Spc. Courtney Sattler, Information Technology Specialist assigned to the 206th Regional Support Group, based in Springfield, Illinois, was one of the reserve soldiers at the live-fire proof of principle range preparing for a final qualification.

“We’re at Table Five which is a practice for the final Table Six tomorrow, and we are refreshing to make sure that we are good for our qualification,” said Sattler. “We’re excited for tomorrow’s qualification.”

Spc. Jeremy Bookland, Information Technology Specialist, 206th RSG, shared that as an IT specialist it was still important to maintain basic soldier skills.

“We have to keep up with military standards, shooting our assigned weapons on an annual basis,” said Bookland.

Command team members from the 86th TD, 75th TC, 310th Expeditionary Sustainment Command and the 85th Support Command were but a few that visited the WAREX.

Army Reserve Col. Robert Cooley, deputy commander for the 85th SPT CMD, met with Jaquint and visited forward operating (training) bases: Liberty, Justice and Patriot there.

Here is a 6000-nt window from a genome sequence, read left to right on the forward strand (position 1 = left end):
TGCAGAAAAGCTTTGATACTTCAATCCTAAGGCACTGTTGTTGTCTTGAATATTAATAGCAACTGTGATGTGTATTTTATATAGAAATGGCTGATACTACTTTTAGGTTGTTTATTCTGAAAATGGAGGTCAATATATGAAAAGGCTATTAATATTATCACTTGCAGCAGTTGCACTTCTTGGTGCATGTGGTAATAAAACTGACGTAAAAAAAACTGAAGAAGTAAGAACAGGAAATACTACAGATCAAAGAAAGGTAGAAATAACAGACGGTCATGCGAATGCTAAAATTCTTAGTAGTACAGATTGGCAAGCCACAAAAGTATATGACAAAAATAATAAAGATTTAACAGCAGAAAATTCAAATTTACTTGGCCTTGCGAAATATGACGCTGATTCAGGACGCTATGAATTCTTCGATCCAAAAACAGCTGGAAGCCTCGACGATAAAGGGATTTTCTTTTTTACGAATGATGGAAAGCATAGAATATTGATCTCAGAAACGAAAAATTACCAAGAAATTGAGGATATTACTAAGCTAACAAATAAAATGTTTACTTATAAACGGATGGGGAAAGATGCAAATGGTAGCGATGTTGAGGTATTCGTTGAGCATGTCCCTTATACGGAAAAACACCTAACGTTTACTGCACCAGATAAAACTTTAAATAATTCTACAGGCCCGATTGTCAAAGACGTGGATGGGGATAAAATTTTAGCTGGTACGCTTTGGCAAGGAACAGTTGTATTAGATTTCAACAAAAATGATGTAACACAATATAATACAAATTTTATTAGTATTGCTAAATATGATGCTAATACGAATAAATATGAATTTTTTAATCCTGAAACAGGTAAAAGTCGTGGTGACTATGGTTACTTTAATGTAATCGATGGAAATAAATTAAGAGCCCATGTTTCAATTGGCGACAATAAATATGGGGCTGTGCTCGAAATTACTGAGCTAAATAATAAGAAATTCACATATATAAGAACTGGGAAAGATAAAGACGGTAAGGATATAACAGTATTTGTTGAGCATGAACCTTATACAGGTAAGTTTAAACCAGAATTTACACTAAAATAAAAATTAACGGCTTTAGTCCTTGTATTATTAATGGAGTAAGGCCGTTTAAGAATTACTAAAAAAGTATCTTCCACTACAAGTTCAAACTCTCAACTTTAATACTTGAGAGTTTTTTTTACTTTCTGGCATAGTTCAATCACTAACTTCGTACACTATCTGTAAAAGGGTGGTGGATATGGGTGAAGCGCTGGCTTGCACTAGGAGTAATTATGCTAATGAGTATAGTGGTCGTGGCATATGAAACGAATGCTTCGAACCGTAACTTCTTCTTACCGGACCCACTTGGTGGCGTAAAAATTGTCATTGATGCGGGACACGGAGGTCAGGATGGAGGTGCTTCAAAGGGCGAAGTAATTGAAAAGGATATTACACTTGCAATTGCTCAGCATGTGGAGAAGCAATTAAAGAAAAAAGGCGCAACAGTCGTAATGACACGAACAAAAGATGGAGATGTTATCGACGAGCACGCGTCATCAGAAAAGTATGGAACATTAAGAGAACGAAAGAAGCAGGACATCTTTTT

“Our role is critical. We are the main providers of the OC/T soldiers to the First Army mission,” said Cooley. “Our mission is absolutely critical as an OC/T in a more expanded role to be a mentor, teacher, and trainer, and our partnership is critical in executing this mission.”

Cooley explained that the 85th SPT CMD’s 4400 assigned soldiers are operationally controlled by First Army and the training brigades, and the created support environment is to ensure that the focus of the WAREX is at the platoon leader-level and the platoon structure so that leaders and soldiers have an opportunity to conduct multiple iterations to become proficient in their skills and tasks.

The partnership has been a collaboration and synchronization of all three components from the active, Army Reserve, and National Guard.

“First Army is moving upstream in the pre-mobilization training to include the post mobilization,” said Cooley. We’re here to make sure that our reserve training support battalions and logistical support battalions that operate at First Army are fully embedded in this partnership environment and have the resources to ensure our OC/Ts are seamlessly embedded in supporting the reserve soldiers that are here in the exercise box.”

Cooley explained that soldiers were currently in phase four which is operating in FOBs or tactical assembly areas, but the intent was to get back to phase two and three, or basic soldier skills in a “dynamic, complex and austere environment” operating out of tents in the “tree line”.

“The intent is that you deploy with the soldiers that are trained. You deploy with the equipment that you have and you come out to a field environment, not a FOB,” said Cooley. “We’re going back to the basics, living and operating in the field and being proficient in basic soldier skills. Shoot, Move and Communicate.”